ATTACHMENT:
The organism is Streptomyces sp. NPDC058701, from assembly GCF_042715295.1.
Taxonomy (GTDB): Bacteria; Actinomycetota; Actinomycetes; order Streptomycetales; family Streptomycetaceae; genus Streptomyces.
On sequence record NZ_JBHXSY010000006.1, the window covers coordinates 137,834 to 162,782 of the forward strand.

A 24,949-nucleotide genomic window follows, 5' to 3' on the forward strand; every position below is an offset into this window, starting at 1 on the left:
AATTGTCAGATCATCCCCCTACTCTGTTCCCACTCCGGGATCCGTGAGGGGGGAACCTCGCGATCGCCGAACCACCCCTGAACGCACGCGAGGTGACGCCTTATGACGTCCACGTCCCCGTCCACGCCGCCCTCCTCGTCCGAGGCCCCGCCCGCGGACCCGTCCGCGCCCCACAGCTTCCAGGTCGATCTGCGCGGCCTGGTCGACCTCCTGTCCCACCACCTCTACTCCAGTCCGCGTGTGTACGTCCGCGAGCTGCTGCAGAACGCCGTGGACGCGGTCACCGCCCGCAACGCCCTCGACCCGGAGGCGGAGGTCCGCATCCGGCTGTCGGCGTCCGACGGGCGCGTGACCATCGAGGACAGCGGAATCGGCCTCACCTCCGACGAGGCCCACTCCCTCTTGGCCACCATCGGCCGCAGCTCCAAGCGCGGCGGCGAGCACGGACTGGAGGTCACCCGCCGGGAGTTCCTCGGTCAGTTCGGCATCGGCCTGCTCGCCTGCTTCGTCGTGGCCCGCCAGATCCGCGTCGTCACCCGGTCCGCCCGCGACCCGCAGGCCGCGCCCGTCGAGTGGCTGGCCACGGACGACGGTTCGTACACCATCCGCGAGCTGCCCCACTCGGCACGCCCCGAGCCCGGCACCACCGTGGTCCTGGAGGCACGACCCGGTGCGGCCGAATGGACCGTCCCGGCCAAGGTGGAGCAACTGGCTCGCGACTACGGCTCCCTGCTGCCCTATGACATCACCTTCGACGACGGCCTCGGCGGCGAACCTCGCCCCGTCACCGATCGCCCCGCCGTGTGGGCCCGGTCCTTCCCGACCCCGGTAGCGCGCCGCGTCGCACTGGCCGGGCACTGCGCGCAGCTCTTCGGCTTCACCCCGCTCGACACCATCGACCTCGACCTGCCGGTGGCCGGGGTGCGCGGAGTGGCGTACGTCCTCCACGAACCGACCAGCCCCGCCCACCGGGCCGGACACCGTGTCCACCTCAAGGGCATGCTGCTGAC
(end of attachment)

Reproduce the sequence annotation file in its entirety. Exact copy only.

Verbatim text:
The organism is Streptomyces sp. NPDC058701, from assembly GCF_042715295.1.
Taxonomy (GTDB): Bacteria; Actinomycetota; Actinomycetes; order Streptomycetales; family Streptomycetaceae; genus Streptomyces.
On sequence record NZ_JBHXSY010000006.1, the window covers coordinates 137,834 to 162,782 of the forward strand.

A 24,949-nucleotide genomic window follows, 5' to 3' on the forward strand; every position below is an offset into this window, starting at 1 on the left:
AATTGTCAGATCATCCCCCTACTCTGTTCCCACTCCGGGATCCGTGAGGGGGGAACCTCGCGATCGCCGAACCACCCCTGAACGCACGCGAGGTGACGCCTTATGACGTCCACGTCCCCGTCCACGCCGCCCTCCTCGTCCGAGGCCCCGCCCGCGGACCCGTCCGCGCCCCACAGCTTCCAGGTCGATCTGCGCGGCCTGGTCGACCTCCTGTCCCACCACCTCTACTCCAGTCCGCGTGTGTACGTCCGCGAGCTGCTGCAGAACGCCGTGGACGCGGTCACCGCCCGCAACGCCCTCGACCCGGAGGCGGAGGTCCGCATCCGGCTGTCGGCGTCCGACGGGCGCGTGACCATCGAGGACAGCGGAATCGGCCTCACCTCCGACGAGGCCCACTCCCTCTTGGCCACCATCGGCCGCAGCTCCAAGCGCGGCGGCGAGCACGGACTGGAGGTCACCCGCCGGGAGTTCCTCGGTCAGTTCGGCATCGGCCTGCTCGCCTGCTTCGTCGTGGCCCGCCAGATCCGCGTCGTCACCCGGTCCGCCCGCGACCCGCAGGCCGCGCCCGTCGAGTGGCTGGCCACGGACGACGGTTCGTACACCATCCGCGAGCTGCCCCACTCGGCACGCCCCGAGCCCGGCACCACCGTGGTCCTGGAGGCACGACCCGGTGCGGCCGAATGGACCGTCCCGGCCAAGGTGGAGCAACTGGCTCGCGACTACGGCTCCCTGCTGCCCTATGACATCACCTTCGACGACGGCCTCGGCGGCGAACCTCGCCCCGTCACCGATCGCCCCGCCGTGTGGGCCCGGTCCTTCCCGACCCCGGTAGCGCGCCGCGTCGCACTGGCCGGGCACTGCGCGCAGCTCTTCGGCTTCACCCCGCTCGACACCATCGACCTCGACCTGCCGGTGGCCGGGGTGCGCGGAGTGGCGTACGTCCTCCACGAACCGACCAGCCCCGCCCACCGGGCCGGACACCGTGTCCACCTCAAGGGCATGCTGCTGAC